30. Nancy Joerg: What mistakes do you see employers make when they are being audited?
Consultant: Not taking hold of the IDOL audit and being uncooperative. You need to be cooperative, and you need to be aware of what the auditor is looking for.
31. Nancy Joerg: If an employer receives a letter from the Illinois Department of Labor saying they want to see the records for three years, should the employer give the auditor records for all three years immediately, or do you think you should just start with one year?
Consultant: You have to make the records available by statute. If the records are going to be mailed to a third location (for example, to the IDOL Chicago or Springfield offices), then the employer has to send all three years. But, if the records are being looked at or reviewed at your location, then at your discretion, you can say, “Here are last year’s records.” Start there, if possible.
32. Nancy Joerg: As we conclude this article, do you have any special tips you would like to share?
Consultant: Absolutely. Record keeping, record keeping, record keeping! In this day and age with sophisticated record keeping, it’s far better to have good records than no records at all. Both the U.S. Department of Labor and the Illinois Department of Labor rely heavily upon interviews, and the Courts have looked at those interviews and those statements from those employees and have usually sided with the employee because it is the employer’s responsibility to maintain the records. In the absence of those records, pretty much whatever that employee says, the Courts have agreed upon. Employers really need to have very, very good records. It used to be the opposite of that. Thirty years ago, if you didn’t have any records, nobody did much about it. It was his word against yours. No one went to Court. No one ever got anywhere, and the employer perhaps was not obligated, but not anymore. We have educated a lot of our workers. They have access to websites and information that was not available 20 years ago.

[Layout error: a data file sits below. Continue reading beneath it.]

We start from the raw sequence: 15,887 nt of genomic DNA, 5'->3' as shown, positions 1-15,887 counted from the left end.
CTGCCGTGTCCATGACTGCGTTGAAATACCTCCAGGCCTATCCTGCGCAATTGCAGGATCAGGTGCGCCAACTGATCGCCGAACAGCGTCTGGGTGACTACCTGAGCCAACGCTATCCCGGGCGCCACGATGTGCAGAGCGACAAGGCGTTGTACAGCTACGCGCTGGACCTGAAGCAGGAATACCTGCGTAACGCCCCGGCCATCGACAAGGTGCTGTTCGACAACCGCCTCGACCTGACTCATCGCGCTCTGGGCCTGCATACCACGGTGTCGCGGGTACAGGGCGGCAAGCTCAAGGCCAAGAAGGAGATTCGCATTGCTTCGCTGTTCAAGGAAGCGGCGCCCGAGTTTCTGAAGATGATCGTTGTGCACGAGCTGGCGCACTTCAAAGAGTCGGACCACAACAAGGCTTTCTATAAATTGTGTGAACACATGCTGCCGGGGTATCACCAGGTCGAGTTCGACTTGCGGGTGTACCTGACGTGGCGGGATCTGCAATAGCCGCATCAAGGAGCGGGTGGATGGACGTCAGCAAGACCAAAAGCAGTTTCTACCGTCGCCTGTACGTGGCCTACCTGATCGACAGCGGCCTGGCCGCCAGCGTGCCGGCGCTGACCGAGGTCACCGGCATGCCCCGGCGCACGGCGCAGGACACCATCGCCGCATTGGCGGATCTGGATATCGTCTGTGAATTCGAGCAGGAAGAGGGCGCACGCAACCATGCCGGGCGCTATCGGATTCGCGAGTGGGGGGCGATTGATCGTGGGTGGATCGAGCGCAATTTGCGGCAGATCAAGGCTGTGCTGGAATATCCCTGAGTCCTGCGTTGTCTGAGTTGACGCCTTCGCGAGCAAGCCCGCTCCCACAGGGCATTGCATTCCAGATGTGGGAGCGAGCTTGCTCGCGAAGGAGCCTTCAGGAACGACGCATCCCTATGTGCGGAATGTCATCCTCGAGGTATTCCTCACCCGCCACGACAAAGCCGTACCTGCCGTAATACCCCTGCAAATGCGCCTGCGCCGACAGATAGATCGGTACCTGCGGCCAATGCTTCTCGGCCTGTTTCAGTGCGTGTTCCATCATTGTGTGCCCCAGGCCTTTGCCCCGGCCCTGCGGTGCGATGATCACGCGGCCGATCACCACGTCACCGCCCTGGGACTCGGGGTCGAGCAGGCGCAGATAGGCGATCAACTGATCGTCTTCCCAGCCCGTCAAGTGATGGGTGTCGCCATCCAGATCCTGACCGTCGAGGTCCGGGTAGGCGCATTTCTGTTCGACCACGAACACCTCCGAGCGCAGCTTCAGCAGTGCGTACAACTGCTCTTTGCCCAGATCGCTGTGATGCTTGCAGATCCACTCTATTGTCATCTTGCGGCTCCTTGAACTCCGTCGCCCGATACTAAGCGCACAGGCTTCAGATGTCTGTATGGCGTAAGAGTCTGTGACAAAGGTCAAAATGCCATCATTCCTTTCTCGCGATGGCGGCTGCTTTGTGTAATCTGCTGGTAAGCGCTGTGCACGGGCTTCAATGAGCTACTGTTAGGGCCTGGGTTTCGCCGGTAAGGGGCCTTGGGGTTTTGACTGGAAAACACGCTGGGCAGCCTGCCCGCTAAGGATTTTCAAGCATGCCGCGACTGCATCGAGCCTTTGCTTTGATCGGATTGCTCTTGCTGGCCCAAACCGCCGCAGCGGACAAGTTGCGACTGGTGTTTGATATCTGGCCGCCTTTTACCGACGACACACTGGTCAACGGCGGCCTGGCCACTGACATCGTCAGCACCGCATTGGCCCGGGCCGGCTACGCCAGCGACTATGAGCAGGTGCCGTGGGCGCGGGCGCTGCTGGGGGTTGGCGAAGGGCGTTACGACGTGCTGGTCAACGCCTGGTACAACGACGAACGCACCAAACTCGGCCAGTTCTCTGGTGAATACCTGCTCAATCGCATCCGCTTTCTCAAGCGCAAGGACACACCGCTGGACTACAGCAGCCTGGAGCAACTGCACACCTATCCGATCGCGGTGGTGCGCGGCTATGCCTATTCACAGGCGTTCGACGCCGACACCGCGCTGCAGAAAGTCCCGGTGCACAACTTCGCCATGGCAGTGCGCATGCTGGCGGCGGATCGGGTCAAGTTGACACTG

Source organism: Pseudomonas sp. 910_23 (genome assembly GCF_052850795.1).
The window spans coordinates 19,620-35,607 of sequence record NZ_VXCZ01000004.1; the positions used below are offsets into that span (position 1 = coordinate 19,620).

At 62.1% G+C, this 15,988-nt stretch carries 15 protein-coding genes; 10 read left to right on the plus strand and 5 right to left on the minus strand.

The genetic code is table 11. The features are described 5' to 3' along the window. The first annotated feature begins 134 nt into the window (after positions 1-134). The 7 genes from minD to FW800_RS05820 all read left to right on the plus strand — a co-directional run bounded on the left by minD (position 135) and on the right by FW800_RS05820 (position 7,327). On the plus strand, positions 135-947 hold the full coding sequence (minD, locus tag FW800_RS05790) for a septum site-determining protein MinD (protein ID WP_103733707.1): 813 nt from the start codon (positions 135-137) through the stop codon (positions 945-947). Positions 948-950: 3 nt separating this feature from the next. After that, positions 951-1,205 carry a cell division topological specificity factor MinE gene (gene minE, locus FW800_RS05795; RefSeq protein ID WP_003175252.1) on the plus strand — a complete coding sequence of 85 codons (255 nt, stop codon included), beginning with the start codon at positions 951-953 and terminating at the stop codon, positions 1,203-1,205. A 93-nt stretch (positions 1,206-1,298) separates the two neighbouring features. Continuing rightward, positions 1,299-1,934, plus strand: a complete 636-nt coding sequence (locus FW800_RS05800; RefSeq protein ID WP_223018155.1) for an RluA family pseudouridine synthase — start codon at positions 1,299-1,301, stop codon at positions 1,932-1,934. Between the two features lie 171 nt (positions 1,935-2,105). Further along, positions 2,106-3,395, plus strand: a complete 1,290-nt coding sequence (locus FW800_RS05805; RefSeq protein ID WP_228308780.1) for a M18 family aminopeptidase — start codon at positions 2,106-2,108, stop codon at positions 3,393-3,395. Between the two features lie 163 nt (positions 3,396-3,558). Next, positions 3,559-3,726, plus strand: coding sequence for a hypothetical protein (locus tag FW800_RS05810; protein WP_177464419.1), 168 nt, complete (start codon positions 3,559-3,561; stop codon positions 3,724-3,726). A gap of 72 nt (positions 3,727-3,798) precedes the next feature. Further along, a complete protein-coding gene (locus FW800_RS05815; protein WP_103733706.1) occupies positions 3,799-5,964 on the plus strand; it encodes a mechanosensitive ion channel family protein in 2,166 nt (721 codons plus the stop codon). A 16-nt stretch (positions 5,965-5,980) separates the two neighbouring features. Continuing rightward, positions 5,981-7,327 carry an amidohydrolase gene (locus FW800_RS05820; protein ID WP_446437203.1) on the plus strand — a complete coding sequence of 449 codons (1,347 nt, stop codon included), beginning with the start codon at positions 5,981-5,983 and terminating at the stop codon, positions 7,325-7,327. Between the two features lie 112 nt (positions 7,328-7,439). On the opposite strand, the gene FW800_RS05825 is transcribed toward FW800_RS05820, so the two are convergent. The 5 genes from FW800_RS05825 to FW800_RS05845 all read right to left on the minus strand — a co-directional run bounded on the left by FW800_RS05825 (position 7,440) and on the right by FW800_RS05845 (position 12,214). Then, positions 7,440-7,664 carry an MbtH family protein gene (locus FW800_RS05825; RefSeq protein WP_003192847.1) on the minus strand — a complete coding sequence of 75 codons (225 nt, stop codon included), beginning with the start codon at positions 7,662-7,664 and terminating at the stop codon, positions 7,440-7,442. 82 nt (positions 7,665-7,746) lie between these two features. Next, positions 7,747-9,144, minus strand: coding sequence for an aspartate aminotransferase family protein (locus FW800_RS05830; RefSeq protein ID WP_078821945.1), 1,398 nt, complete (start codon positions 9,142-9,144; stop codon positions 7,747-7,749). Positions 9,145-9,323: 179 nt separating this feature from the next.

33. Nancy Joerg: When you look at records, what are the most common mistakes you see?
Consultant: Probably the punching in and punching out, or failure to punch. If the employer doesn’t look at that payroll record or that time card and catch it right away, that employee is going to be the one that says, “I was required to work off the clock all the time.” The employer can’t prove that statement false unless the employer has good hourly records that are complete.
Questions? Please contact WS Shareholder and Senior Attorney Nancy E. Joerg in our St. Charles, IL office at (630) 377-1554, or email@example.com.